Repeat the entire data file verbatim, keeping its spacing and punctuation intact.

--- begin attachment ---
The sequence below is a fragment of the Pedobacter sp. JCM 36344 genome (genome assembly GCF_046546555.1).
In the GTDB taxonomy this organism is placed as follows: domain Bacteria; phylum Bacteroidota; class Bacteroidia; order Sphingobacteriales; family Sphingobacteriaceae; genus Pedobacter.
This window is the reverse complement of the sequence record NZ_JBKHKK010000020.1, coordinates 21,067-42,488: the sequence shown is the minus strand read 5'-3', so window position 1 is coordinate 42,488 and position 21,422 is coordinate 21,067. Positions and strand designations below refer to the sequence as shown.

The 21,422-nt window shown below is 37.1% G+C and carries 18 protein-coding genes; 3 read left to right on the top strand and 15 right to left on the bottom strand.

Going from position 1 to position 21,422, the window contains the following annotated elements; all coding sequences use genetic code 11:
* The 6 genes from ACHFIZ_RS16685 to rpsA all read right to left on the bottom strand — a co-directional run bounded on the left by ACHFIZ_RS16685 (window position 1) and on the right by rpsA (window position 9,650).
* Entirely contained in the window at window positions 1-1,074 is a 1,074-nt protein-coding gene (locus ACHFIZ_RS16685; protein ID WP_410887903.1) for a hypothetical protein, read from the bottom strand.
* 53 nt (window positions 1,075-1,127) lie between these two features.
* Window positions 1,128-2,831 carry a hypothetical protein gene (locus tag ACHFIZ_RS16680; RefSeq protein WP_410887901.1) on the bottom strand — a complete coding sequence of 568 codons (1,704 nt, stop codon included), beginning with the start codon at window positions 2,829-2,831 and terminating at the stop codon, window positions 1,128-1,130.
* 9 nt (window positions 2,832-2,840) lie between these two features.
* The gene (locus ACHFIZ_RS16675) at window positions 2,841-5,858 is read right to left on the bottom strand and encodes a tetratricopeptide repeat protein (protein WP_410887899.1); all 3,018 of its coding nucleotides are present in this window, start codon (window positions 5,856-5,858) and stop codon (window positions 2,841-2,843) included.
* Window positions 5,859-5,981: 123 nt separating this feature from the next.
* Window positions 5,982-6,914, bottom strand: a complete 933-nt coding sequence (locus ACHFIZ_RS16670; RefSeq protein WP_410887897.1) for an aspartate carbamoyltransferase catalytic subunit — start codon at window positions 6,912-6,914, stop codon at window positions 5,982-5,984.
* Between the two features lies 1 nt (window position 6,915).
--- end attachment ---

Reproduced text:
The sequence below is a fragment of the Pedobacter sp. JCM 36344 genome (genome assembly GCF_046546555.1).
In the GTDB taxonomy this organism is placed as follows: domain Bacteria; phylum Bacteroidota; class Bacteroidia; order Sphingobacteriales; family Sphingobacteriaceae; genus Pedobacter.
This window is the reverse complement of the sequence record NZ_JBKHKK010000020.1, coordinates 21,067-42,488: the sequence shown is the minus strand read 5'-3', so window position 1 is coordinate 42,488 and position 21,422 is coordinate 21,067. Positions and strand designations below refer to the sequence as shown.

The 21,422-nt window shown below is 37.1% G+C and carries 18 protein-coding genes; 3 read left to right on the top strand and 15 right to left on the bottom strand.

Going from position 1 to position 21,422, the window contains the following annotated elements; all coding sequences use genetic code 11:
* The 6 genes from ACHFIZ_RS16685 to rpsA all read right to left on the bottom strand — a co-directional run bounded on the left by ACHFIZ_RS16685 (window position 1) and on the right by rpsA (window position 9,650).
* Entirely contained in the window at window positions 1-1,074 is a 1,074-nt protein-coding gene (locus ACHFIZ_RS16685; protein ID WP_410887903.1) for a hypothetical protein, read from the bottom strand.
* 53 nt (window positions 1,075-1,127) lie between these two features.
* Window positions 1,128-2,831 carry a hypothetical protein gene (locus tag ACHFIZ_RS16680; RefSeq protein WP_410887901.1) on the bottom strand — a complete coding sequence of 568 codons (1,704 nt, stop codon included), beginning with the start codon at window positions 2,829-2,831 and terminating at the stop codon, window positions 1,128-1,130.
* 9 nt (window positions 2,832-2,840) lie between these two features.
* The gene (locus ACHFIZ_RS16675) at window positions 2,841-5,858 is read right to left on the bottom strand and encodes a tetratricopeptide repeat protein (protein WP_410887899.1); all 3,018 of its coding nucleotides are present in this window, start codon (window positions 5,856-5,858) and stop codon (window positions 2,841-2,843) included.
* Window positions 5,859-5,981: 123 nt separating this feature from the next.
* Window positions 5,982-6,914, bottom strand: a complete 933-nt coding sequence (locus ACHFIZ_RS16670; RefSeq protein WP_410887897.1) for an aspartate carbamoyltransferase catalytic subunit — start codon at window positions 6,912-6,914, stop codon at window positions 5,982-5,984.
* Between the two features lies 1 nt (window position 6,915).